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JCVB Blog

The Johnston County Visitors Bureau BLOG is published weekly with news and feature articles on visiting the county.

Grammy Winner Dianne Reeves Featured In Final Palladian Series Performance

Performs at The Clayton Center on April 1—no foolin’

CLAYTON, N.C – Dianne Reeves – widely considered to be one of the most significant singers in jazz today – will appear with her quartet to close The Clayton Center’s 2010-11 Palladian Series on April 1 at 8pm.

Reeves is the only recording artist in any singing category to have won the Grammy for Best Vocal Performance for three consecutive recordings: A Little Moonlight in 2003, The Calling in 2001 and In The Moment – Live in Concert in 2000. In 2006, she went on to win the award for a record-breaking fourth time for her soundtrack to the George Clooney film Good Night, and Good Luck.

Reeves’ most recent release, the 2008 CD, When You Know, is a, collection of love songs whose perspective on love ranges from youthful innocence to enlightened maturity. Produced by George Duke, When You Know is Reeves’ most commercial offering in years. Among the featured tracks are The Temptations’, “Just My Imagination” and Minnie Ripperton's "Loving You." She is scheduled to release a new album later this year.

Reeves’ was clearly born of jazz. Her singing draws upon a world of influence, and much like Carmen McRae and Billie Holiday, Reeves is tied to a powerful storytelling instinct. She was the first vocalist signed to the reactivated Blue Note/EMI label in 1987, and as a result of her unique R&B and jazz stylings, she has since captured a huge following and tremendous critical acclaim throughout the world.

Tickets for Dianne Reeves are $27.50 and can be purchased by phone at 919-553-1737, at The Clayton Center Box Office from 10 a.m. until noon and from 1 until 5 p.m. Monday through Friday, or online at www.theclaytoncenter.com.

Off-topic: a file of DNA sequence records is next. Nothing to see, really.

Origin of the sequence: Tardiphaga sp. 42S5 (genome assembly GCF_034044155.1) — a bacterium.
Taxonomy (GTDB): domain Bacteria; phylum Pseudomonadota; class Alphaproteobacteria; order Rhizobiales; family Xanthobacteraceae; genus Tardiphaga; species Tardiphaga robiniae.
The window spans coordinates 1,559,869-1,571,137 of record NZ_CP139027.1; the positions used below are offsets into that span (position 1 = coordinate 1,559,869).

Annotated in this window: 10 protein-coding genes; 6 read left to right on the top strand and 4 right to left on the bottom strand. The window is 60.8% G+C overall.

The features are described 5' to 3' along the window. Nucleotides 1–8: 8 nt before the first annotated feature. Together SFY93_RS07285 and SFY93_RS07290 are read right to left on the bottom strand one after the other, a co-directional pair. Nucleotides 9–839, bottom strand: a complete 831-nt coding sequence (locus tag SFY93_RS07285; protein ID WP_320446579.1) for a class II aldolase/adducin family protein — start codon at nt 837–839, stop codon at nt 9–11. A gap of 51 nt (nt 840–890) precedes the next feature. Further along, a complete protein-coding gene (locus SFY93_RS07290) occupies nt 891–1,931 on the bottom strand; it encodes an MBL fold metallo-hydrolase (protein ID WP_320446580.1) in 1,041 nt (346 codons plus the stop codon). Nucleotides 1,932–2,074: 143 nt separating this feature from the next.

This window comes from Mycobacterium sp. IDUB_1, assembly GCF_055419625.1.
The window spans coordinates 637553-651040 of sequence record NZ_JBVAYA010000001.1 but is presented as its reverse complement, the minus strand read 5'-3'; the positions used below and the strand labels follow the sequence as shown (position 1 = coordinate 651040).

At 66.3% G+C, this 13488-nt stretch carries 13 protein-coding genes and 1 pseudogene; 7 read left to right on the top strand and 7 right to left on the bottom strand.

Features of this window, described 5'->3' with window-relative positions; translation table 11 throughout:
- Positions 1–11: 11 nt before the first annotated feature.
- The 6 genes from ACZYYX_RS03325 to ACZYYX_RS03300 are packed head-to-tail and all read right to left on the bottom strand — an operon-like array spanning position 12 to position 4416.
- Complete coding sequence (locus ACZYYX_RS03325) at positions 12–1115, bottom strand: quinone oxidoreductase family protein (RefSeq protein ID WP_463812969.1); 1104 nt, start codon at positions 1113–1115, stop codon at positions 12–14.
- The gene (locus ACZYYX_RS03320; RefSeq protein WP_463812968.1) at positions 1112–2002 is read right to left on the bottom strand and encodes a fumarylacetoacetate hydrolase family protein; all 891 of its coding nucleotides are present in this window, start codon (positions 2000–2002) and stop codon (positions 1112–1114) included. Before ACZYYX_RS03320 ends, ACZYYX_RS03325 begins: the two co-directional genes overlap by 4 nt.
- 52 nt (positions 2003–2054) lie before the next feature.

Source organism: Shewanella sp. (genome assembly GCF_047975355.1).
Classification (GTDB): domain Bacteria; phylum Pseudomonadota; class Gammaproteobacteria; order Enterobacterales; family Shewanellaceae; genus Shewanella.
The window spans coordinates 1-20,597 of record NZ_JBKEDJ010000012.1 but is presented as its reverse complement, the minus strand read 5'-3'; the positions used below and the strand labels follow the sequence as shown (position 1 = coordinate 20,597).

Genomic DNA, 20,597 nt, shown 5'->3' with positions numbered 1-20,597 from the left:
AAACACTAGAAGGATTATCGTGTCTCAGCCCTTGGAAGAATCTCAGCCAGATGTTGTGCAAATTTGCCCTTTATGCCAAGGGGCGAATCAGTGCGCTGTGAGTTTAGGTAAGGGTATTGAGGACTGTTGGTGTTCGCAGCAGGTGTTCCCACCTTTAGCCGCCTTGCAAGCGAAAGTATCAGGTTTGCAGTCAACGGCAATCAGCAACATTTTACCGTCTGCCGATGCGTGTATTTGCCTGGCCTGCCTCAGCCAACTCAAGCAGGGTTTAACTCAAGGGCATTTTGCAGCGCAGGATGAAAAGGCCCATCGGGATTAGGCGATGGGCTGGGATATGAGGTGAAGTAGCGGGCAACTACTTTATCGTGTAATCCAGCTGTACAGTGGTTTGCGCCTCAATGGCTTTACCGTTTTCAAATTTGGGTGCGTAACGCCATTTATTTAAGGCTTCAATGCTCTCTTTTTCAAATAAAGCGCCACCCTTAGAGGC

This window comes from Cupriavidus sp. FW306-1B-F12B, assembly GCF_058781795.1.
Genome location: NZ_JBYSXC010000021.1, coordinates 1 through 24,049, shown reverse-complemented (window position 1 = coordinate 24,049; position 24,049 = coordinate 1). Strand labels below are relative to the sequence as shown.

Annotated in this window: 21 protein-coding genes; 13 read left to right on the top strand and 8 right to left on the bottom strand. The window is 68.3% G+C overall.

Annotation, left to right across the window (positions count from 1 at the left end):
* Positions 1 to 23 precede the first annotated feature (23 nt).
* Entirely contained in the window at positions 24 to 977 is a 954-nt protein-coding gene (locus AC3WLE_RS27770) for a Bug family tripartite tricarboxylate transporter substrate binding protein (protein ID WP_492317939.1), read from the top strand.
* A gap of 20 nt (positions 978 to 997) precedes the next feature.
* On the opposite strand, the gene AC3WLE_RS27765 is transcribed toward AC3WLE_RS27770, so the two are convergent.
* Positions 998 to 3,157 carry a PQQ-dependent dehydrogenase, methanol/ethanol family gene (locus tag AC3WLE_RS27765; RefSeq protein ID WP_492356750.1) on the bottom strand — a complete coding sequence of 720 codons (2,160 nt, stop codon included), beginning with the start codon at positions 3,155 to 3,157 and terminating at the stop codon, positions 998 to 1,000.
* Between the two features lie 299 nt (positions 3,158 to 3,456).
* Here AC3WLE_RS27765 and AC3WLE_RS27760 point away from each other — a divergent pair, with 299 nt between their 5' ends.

The Clayton Center’s 2010-11 season also included performances by comedian Jon Reep, The Blind Boys of Alabama, Kathy Mattea, James Cotton and guitarist Tommy Emmanuel.

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Native American exhibit on display in Frank Creech Art Gallery


Saponi DancersStephen Greer’s “Still” is the latest exhibit on display in the Frank Creech Art Gallery at Johnston Community College.

Greer’s paintings celebrate rich Native American heritage, regalia, and dance. The collection will be on display March 14 - April 15.

A resident of Jacksonville, Greer said the inspiration for the exhibit came while attending an Indian powwow more than a decade ago. “When I saw and heard North Carolina Native Americans in full regalia making their grand entry into the ceremonial circle, I knew I would record that experience in paint,” Greer said.

Candid sketches, photographs, and memories of the powwows of the Haliwa-Saponi, Lumbee, Waccamaw Siouan, and Occaneechi-Saponi tribes provide the visual references in Greer’s creations.

An alumnus of Campbell University, Greer has participated in a host of exhibitions across North Carolina including the Onslow Council for the Arts, Beaufort County Council for the Arts, and most recently at his alma mater. His work has also been on display at James Sprunt Community College, Onslow County Schools, and permanently at the Community Council for the Arts in Kinston.

Greer’s honors include Best in Show, Coastal Carolina Community College Public Art Show 2005 and 2006; Onslow County Artist Award, Onslow Art Society’s Images 2007 Show; first place, Coastal Carolina Community College Public Art Show 2007; first place, Kinston Plein-Air Paint Out Competition 2008 and numerous others.

JCC’s Frank Creech Art Gallery, which is located in the Arts Building on the main campus, is open Mondays and Wednesdays from 11 a.m. to 2 p.m., Tuesdays and Thursdays from 10 a.m. to 1 p.m., and Fridays from 10 a.m. to noon. Admission is free.

245 College Road
Smithfield, NC 27577 919-209-2563

Contact: Traci D. Ashley
This email address is being protected from spambots. You need JavaScript enabled to view it.

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JCC Arboretum - Plant a Row for the hungry

The JCC Arboretum is dedicating several rows of spring and fall vegetable crops to feed the hungry. Volunteers are needed to help grow the seedlings in the greenhouse, transplant and maintain the crops in the ground, and harvest the food for the Food Bank of Central and Eastern North Carolina. Knowledgeable staff will help you understand each of these processes while you gain valuable hands-on experience that you can transfer to your own home garden.

For more details or to sign up, please call Lin Frye, Arboretum director, at 919-209-2052 or Minda Daughtry, Arboretum technician, at 919-209-2184.

Southern Symposium is March 5

The JCC Arboretum will feature fiddle and banjo player Marvin Gaster and guitarist Richard Owens at this year’s Southern Symposium on Saturday, March 5. The event will be held from 2 till 4 p.m. in the Paul A. Johnston Auditorium. The symposium will focus on the woods that have been used to create the wonderful old-timey sounds of the fiddle. Tickets are $45. Heavy hor d’oerves will be served. For further information, please call Lin Frye at 919-209-2052 or Minda Daughtry 919-209-2184.